As someone who's actually worked in the UK for quite a while, I see a mixture of "they all do that, sir" and a couple of things you'll need to correct.
First, there is pretty much no way I have found to get a decent IT job in the UK that doesn't involve a recruitment agency. As I mentioned in a couple of comments already, 90%+ of the hiring is done via agencies, both in the permanent market and even more importantly, the contractor market (because for the latter, the company wants to keep you at arm's length due to IR35 etc). So unfortunately, you'll most likely have to deal with agencies even if you don't want to.
As to recruitment agencies not getting back to you, that was pretty normal for the last 3-4 years. They get inundated with CVs for pretty much any position at the moment as the IT job market still isn't that great (from what I can tell from here, haven't worked in the UK for a year). I know this is frustrating but I've been in similarly perverse situations where I was contacted by recruiters for jobs (usually ones I didn't want) and couldn't get an answer out of the same companies for jobs I was actually interested in.
Also, your CV being in LaTeX is a really, really, really bad idea IME. Most recruiters' tech knowledge doesn't go much past switching on their computers in the morning and using Word. And that's OK, they're not techies, their job is to find a couple of candidates. Giving them anything else but word will ensure you instant access to their bit bucket and not much else. Redo your resume in Word format and you should get better responses. I would also suggest that you don't put out your resume in PDF format as someone suggested; most recruiters will insist on removing your contact info from your CV before they pass it on to their clients and they usually can't or won't do that with PDF (or anything but Word).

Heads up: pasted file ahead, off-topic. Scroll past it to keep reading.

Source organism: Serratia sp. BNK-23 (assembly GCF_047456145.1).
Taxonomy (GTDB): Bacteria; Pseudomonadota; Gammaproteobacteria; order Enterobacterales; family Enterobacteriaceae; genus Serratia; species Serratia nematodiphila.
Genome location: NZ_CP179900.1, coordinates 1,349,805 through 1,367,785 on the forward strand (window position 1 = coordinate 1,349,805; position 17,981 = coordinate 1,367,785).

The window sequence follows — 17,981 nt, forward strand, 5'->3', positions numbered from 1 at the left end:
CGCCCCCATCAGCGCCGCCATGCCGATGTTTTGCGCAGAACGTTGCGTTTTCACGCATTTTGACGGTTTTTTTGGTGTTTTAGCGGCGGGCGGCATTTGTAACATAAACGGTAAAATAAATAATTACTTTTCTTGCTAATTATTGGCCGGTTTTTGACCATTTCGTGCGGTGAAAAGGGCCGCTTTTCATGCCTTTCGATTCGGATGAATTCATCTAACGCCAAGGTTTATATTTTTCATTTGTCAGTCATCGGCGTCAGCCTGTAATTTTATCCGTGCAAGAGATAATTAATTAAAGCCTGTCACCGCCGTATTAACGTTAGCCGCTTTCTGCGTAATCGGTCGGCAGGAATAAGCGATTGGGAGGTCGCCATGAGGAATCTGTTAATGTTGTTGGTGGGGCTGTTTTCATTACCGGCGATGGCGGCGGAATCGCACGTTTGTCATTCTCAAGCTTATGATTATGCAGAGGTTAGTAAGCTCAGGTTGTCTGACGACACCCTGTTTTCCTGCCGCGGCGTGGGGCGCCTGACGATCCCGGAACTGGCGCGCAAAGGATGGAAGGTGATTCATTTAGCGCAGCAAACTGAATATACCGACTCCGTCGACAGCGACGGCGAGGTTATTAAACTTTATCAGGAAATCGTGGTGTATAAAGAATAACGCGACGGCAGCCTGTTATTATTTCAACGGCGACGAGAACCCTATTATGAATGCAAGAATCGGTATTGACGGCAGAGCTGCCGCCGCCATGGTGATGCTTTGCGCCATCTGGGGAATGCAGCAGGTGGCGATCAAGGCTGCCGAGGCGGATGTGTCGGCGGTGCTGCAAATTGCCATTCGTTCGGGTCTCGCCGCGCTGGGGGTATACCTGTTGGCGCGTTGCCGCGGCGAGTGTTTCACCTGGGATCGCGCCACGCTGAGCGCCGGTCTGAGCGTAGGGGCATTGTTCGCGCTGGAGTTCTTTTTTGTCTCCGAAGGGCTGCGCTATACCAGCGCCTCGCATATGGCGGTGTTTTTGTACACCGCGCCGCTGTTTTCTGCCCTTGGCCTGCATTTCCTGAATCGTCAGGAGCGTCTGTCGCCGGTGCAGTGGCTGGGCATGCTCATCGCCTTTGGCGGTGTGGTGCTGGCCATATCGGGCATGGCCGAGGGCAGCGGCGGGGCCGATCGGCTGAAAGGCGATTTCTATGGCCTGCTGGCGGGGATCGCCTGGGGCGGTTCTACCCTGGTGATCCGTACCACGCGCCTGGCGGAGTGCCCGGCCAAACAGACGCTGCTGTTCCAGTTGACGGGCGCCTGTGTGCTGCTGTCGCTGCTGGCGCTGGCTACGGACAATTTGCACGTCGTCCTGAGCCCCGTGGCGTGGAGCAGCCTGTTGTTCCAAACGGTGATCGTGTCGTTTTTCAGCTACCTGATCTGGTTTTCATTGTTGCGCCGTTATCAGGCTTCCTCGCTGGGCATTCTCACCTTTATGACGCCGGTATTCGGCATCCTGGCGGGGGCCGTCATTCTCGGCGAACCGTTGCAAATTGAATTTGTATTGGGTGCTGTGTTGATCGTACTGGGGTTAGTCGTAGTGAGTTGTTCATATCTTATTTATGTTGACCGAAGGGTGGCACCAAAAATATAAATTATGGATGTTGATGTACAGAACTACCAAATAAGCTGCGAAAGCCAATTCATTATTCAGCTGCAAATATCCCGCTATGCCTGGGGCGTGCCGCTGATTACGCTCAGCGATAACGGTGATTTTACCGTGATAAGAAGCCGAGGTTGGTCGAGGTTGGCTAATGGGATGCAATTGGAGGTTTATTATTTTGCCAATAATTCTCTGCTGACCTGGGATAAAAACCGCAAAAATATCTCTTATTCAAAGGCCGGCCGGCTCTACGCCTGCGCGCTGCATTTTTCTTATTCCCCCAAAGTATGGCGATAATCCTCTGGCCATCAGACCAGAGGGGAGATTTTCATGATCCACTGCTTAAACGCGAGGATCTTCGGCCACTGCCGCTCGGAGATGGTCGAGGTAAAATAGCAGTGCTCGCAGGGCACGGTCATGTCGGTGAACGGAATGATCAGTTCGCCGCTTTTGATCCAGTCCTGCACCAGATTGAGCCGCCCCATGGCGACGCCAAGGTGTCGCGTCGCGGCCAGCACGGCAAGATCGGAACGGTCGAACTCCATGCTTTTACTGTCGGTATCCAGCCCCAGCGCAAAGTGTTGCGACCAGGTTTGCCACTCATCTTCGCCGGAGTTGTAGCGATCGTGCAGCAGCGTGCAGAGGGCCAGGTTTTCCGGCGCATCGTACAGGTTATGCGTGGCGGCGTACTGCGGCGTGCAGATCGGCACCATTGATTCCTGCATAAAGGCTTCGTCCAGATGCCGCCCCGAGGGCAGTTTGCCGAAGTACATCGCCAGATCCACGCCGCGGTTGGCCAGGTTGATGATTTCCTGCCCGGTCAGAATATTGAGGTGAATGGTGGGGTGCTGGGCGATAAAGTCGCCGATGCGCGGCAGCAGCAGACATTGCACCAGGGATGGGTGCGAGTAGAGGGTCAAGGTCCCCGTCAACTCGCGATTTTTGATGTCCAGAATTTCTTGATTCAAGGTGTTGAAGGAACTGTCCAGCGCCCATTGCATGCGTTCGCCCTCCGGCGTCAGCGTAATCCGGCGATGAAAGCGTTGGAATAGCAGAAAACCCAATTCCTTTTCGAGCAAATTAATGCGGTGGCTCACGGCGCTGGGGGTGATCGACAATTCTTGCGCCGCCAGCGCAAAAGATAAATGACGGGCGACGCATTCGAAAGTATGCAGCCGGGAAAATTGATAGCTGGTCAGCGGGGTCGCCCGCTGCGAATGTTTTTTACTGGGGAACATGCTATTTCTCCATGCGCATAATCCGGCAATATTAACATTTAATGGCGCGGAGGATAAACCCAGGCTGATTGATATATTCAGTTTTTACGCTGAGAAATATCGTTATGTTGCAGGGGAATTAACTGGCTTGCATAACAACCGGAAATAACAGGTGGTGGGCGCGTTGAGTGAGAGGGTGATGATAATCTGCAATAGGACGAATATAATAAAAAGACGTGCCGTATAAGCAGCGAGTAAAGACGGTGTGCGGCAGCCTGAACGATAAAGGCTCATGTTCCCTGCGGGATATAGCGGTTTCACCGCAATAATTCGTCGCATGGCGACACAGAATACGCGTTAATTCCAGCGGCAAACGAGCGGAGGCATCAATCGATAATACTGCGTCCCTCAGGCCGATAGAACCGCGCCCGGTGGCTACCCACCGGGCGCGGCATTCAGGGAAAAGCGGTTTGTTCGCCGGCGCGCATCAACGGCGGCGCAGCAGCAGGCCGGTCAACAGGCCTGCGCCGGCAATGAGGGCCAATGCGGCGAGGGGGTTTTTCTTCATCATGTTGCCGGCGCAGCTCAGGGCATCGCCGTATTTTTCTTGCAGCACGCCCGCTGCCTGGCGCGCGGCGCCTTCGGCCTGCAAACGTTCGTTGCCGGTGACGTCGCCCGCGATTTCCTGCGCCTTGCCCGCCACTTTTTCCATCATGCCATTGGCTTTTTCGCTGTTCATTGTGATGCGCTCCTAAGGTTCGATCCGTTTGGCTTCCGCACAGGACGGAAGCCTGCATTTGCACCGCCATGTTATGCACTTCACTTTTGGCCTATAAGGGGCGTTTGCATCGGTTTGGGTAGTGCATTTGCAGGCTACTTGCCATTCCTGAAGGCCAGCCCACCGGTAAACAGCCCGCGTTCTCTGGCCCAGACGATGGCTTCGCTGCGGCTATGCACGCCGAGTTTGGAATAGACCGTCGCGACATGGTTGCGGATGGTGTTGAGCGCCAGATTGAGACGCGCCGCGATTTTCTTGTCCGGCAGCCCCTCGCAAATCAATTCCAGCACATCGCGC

What worked for me in the UK was doing the following:
- Find a couple of agencies (yes, I mean two or three) that constantly appear to have jobs in your chosen field. It's not unknown for agencies to post phantom jobs to get your CV into their database but with a bit of practise you can usually figure out which ones are real and which ones aren't. Once you've got a couple of agencies you're happy to work with and they're happy to work with you, you will get better responses. I've had most luck with a fairly small agency that was only working in the field I was in (Finance IT); they were very good at finding me contracts so I didn't really need to bother with other agencies.
- The scatter gun approach doesn't necessarily work. TBH, with you making it unnecessarily hard for the recruiters due to the LaTeX CV, I'm not surprised that you haven't got much in the way of responses. That's normal, even with a Word CV and you'll have to probably contact even more agencies and be more patient if you're using this approach. You can expect something like a 1-2% return rate, much as if you were doing some sort of direct mailing advertising, which in a sense you are.
- Put your CV up on a site like Jobserve. I never used any other service (OK, I have my CV on Stackoverflow careers but that didn't work too well for me) but Jobserve worked rather well. I still get recruiters contacting me who found my CV on there even after I took it down about six months ago.
- Make sure you've got an appropriate list of buzzwords on your CV that can be found with a simple 'grep'. I usually put those in the skills list. The reason for these being present is to make it easy for recruiters to run a search on the CVs they have in their database and come up with a match. If you don't partake in their buzzword bingo, you're probably not going to get a call.